Understanding Adenomyosis

You may have heard number of women facing lot of problem during her menstrual cycle like pain in lower abdomen, bloating, heavy bleeding, large blood clots, sudden vaginal discharge, nausea, enlarged uterus like appearance of 3 to 9 months pregnancy. If you encounter all these symptoms which are associated with adenomyosis, then it’s an alarming […]

You may have heard number of women facing lot of problem during her menstrual cycle like pain in lower abdomen, bloating, heavy bleeding, large blood clots, sudden vaginal discharge, nausea, enlarged uterus like appearance of 3 to 9 months pregnancy. If you encounter all these symptoms which are associated with adenomyosis, then it’s an alarming time to visit doctor.

Adenomyosis is defined as the presence of endometrial glands that appear within the tissue in the muscles of uterus. The muscular overgrowth causes the endometrial gland to get trapped in the myometrium resulting in problems during menstruation. The benign tumor interferes with the blood flow to the uterine lining. The endometrial tissue then begins to bleed during menstruation. The normal tissue passes through menses but the old uterine lining is not able to undergo normal shedding process and gets trapped, causing excruciating pain during menses. Some women with adenomyosis do not experience any symptoms, while others may have severe, unbearable symptoms. Adenomyosis is seen in women above 30 to 50 years and who have had children. Rarely is seen in young girls.

There are 3 different types of adenomyosis:

  • Focal adenomyosis – adenomyosis in one particular site of uterus
  • Adenomyoma – it is form of focal adenomyosis, but it is more extensive, as it results in uterine mass or benign tumor
  • Diffuse – as the name suggest, the adenomyosis is spread throughout the uterus

Symptoms:

  • Abnormal blood clots during menses
  • Bearing down sensation in the uterus
  • Bladder pressure with frequent or obstructed urination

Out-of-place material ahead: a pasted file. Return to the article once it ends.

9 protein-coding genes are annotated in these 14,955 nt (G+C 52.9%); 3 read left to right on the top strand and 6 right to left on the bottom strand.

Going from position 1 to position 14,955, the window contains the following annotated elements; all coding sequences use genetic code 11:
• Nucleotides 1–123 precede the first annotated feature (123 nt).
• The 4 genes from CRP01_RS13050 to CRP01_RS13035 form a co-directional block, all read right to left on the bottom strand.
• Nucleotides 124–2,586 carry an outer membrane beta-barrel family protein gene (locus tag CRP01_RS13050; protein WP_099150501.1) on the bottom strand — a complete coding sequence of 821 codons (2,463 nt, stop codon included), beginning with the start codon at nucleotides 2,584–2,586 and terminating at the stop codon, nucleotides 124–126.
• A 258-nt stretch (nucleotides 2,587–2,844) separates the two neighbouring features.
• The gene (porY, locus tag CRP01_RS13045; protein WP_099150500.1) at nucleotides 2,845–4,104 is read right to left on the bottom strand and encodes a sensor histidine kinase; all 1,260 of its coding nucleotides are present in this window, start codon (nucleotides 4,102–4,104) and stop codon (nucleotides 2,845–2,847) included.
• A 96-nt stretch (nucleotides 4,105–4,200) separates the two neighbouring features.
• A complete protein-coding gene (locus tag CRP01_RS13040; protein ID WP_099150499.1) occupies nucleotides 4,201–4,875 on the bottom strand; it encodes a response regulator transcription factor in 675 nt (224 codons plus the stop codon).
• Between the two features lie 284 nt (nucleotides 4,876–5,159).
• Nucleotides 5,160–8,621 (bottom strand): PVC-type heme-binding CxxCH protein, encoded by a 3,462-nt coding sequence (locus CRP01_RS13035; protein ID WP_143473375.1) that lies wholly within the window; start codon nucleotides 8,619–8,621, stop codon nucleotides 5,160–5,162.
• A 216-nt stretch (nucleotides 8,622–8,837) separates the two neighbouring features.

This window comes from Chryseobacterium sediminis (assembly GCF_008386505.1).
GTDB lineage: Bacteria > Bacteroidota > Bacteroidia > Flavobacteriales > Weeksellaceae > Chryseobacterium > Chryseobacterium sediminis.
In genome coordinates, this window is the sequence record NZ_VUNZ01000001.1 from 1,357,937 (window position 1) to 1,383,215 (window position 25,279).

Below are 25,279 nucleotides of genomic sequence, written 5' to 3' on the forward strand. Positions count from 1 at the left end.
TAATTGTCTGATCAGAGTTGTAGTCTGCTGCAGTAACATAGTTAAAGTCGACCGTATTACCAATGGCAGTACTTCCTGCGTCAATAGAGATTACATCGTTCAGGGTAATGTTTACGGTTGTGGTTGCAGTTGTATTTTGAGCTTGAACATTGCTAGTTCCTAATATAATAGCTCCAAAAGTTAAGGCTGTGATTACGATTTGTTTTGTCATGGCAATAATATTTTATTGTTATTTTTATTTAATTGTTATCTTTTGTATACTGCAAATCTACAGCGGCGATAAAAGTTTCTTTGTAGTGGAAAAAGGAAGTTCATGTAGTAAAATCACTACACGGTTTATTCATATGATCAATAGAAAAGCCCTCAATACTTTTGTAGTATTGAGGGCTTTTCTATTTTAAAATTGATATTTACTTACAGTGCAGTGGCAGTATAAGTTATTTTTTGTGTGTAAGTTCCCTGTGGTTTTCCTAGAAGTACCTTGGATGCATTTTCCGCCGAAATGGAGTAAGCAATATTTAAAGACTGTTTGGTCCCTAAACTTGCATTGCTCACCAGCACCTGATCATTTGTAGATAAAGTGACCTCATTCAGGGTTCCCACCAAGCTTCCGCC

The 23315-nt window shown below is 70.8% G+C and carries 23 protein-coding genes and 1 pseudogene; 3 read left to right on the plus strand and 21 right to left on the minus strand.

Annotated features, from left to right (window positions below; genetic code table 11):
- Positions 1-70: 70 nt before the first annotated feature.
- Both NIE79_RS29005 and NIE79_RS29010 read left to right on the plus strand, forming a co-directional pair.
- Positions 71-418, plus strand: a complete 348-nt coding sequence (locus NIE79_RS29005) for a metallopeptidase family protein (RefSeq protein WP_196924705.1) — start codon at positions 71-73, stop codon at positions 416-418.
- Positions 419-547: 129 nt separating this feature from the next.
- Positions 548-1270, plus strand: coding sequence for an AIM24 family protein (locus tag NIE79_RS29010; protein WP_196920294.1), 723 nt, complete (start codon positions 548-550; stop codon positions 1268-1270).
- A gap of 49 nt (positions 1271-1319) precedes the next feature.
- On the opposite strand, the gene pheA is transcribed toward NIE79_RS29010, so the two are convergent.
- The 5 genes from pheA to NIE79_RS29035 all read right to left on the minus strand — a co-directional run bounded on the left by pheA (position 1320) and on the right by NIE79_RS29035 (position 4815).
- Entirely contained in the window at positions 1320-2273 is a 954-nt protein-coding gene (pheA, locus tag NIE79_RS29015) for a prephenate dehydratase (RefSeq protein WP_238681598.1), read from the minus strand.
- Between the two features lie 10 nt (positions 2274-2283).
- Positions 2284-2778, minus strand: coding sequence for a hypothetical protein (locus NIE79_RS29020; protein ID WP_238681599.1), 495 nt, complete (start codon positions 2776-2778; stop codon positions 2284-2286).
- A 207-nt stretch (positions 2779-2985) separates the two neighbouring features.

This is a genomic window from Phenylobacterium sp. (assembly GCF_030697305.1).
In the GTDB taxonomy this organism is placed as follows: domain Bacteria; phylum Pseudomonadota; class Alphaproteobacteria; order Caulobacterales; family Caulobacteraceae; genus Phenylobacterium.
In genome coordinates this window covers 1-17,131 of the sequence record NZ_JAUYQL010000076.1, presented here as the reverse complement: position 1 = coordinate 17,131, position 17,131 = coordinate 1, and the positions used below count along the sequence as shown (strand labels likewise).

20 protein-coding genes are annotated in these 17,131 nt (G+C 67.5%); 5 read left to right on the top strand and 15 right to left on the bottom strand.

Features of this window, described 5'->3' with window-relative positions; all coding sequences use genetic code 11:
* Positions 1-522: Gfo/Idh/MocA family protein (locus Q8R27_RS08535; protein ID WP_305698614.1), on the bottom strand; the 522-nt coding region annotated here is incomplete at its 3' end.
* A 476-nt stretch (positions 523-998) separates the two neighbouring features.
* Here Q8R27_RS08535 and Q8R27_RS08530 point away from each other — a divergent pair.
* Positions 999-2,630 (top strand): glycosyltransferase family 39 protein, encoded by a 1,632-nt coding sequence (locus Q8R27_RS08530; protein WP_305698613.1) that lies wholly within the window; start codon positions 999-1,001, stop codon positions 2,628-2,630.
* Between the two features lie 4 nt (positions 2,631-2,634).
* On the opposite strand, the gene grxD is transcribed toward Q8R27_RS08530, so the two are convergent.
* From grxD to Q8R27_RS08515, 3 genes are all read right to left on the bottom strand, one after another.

• Heavy and prolonged periods lasting up to 8 to 12 days
  • Intense pain during intercourse
  • Nausea
  • Pulling /dragging sensation running down the thighs and legs
  • Severe pelvic discomfort and pain during menses

Causes:

The exact cause of adenomyosis is still not known. Scientists believe that there is link between the condition and various hormones like estrogen, progesterone, prolactin and FSH. Any imbalance of these hormones can result into adenomyosis. Some studies have shown that child bearing, previous uterine surgery, termination of pregnancy, short menstrual cycle and early age menarche may be risk factors for adenomyosis.

Diagnosis:

Physical examination might not be sufficient enough to confirm, as symptoms are common in other uterine disorders. If a doctor suspects adenomyosis, the first step will be pelvic examination which may reveal an enlarged and tender uterus. Transvaginal sonography may show enlarged and bulky uterus. MRI is the best imaging study to diagnose adenomyosis. The characteristic feature on an MRI is a thickened junctional zone, which is the thin innermost of myometrium.  Sometimes adenomyosis can form a large cluster and is mistaken as fibroids. Sonographic features of adenomyosis include enlarged uterus, thickened endometrial lining and heterogeneous uterine wall. The only true and conclusive test to diagnose adenomyosis is a uterine muscle biopsy. This is invasive process and has potential to bleed. Research has found that about 62% of women find out that they had adenomyosis after hysterectomy, when tissue samples are fully evaluated via pathology.